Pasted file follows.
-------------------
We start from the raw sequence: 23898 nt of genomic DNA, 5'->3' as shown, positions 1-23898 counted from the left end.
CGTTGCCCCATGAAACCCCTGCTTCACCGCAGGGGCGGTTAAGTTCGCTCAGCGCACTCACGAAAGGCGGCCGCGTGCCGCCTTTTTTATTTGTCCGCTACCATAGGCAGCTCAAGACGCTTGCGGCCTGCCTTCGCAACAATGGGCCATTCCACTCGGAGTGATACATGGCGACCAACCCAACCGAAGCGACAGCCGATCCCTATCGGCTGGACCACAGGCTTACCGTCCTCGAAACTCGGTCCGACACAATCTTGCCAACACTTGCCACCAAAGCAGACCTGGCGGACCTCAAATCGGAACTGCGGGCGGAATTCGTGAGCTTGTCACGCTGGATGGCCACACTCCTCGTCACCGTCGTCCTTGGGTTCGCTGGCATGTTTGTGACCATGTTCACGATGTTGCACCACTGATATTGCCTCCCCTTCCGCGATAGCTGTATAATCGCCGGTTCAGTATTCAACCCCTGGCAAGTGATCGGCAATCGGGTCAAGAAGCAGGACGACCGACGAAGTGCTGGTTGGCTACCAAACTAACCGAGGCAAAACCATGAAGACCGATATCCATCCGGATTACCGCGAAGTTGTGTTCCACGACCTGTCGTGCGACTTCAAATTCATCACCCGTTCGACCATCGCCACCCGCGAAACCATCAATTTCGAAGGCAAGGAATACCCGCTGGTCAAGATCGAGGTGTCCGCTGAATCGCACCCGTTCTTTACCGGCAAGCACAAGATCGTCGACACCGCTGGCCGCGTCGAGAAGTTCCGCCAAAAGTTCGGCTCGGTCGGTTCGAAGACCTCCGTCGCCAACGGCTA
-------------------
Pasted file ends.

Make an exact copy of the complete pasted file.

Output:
We start from the raw sequence: 23898 nt of genomic DNA, 5'->3' as shown, positions 1-23898 counted from the left end.
CGTTGCCCCATGAAACCCCTGCTTCACCGCAGGGGCGGTTAAGTTCGCTCAGCGCACTCACGAAAGGCGGCCGCGTGCCGCCTTTTTTATTTGTCCGCTACCATAGGCAGCTCAAGACGCTTGCGGCCTGCCTTCGCAACAATGGGCCATTCCACTCGGAGTGATACATGGCGACCAACCCAACCGAAGCGACAGCCGATCCCTATCGGCTGGACCACAGGCTTACCGTCCTCGAAACTCGGTCCGACACAATCTTGCCAACACTTGCCACCAAAGCAGACCTGGCGGACCTCAAATCGGAACTGCGGGCGGAATTCGTGAGCTTGTCACGCTGGATGGCCACACTCCTCGTCACCGTCGTCCTTGGGTTCGCTGGCATGTTTGTGACCATGTTCACGATGTTGCACCACTGATATTGCCTCCCCTTCCGCGATAGCTGTATAATCGCCGGTTCAGTATTCAACCCCTGGCAAGTGATCGGCAATCGGGTCAAGAAGCAGGACGACCGACGAAGTGCTGGTTGGCTACCAAACTAACCGAGGCAAAACCATGAAGACCGATATCCATCCGGATTACCGCGAAGTTGTGTTCCACGACCTGTCGTGCGACTTCAAATTCATCACCCGTTCGACCATCGCCACCCGCGAAACCATCAATTTCGAAGGCAAGGAATACCCGCTGGTCAAGATCGAGGTGTCCGCTGAATCGCACCCGTTCTTTACCGGCAAGCACAAGATCGTCGACACCGCTGGCCGCGTCGAGAAGTTCCGCCAAAAGTTCGGCTCGGTCGGTTCGAAGACCTCCGTCGCCAACGGCTA